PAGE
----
Purto Edén was the second of our unscheduled stops on this cruise. This area receives an average of 226 inches of rain each year (average precipitation in Green Bay is only 29 inches) with some precipitation falling almost every day of the year. The village has less than 200 inhabitants and is considered one of Chile's most remote inhabited places similar to Easter Island and a permanent civilan settlement in Antarctica. There are no roads in the town, only wooden boardwalks to get around on. It is linked to the outside world by a ferry service that runs between Puerto Natales and Puerto Montt and a weekly boat that takes its main products, fish and mussels, to market. We had a lovely , sunny, two hour visit to this last bastion of the Kawéshkkar people.
|(Re)tired fishing boat|
|It was a beautiful day in Puerto Edén|
|Recovering one of the tenders|
Caleta Tortel is another small village along our route that is without any roads. The 550+ inhabitants make their way around town using the myriad of boardwalks, wooden bridges, and steep stairs. It is not an old place, estaablished in 1955 to exploit the forests of cypress that grow in the area. There is a small airport nearby and a road was built to the town in 2003.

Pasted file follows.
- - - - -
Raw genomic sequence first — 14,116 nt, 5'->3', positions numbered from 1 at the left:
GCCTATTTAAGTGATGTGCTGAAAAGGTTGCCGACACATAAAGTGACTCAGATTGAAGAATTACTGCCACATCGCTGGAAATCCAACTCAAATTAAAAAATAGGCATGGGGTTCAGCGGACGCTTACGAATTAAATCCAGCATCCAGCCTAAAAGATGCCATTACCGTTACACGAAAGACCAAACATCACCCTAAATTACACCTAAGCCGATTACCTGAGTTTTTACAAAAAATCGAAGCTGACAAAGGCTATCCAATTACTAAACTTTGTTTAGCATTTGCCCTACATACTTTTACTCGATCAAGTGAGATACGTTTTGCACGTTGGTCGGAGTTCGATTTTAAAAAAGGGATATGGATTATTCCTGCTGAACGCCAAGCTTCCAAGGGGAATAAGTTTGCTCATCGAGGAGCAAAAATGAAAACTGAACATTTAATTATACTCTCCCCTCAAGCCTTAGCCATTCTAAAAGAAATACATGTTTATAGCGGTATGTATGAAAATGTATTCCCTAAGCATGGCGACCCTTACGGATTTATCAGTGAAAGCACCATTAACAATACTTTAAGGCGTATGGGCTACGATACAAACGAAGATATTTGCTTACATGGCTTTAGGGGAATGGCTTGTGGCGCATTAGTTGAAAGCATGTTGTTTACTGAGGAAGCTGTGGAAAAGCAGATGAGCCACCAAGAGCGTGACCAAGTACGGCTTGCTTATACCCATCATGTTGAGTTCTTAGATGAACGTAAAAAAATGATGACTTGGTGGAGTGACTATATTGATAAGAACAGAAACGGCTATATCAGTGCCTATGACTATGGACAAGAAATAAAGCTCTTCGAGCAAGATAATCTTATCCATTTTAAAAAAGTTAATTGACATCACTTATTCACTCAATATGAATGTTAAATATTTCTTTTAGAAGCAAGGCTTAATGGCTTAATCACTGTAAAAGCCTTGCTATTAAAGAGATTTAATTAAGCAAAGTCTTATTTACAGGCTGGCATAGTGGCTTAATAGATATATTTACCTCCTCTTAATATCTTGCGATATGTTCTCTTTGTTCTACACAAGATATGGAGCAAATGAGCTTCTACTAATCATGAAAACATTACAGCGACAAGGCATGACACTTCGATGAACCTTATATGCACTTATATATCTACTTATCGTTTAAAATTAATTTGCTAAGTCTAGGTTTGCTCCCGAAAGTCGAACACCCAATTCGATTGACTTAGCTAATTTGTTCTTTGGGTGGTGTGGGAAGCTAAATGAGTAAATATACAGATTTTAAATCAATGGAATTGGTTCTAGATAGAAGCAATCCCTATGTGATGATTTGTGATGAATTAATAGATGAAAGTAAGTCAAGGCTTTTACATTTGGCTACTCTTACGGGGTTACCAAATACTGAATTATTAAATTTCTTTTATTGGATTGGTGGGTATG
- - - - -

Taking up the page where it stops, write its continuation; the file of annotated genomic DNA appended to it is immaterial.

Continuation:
|Cypress for export|
|Big project at the entrance to town|
|Sculpture at the village entrance|
|Colorful siding on the homes|
|Even the slides are made of wood--watch out for splinters!|
|Lace curtain in Santa's window|
|Another tired fishing vessel|
|Staircase to the upper part of town|
|The milky/green color of the water is due to the glacial runoff|
|Colorful paint jobs|
|The tv in our cabin kept us well informed|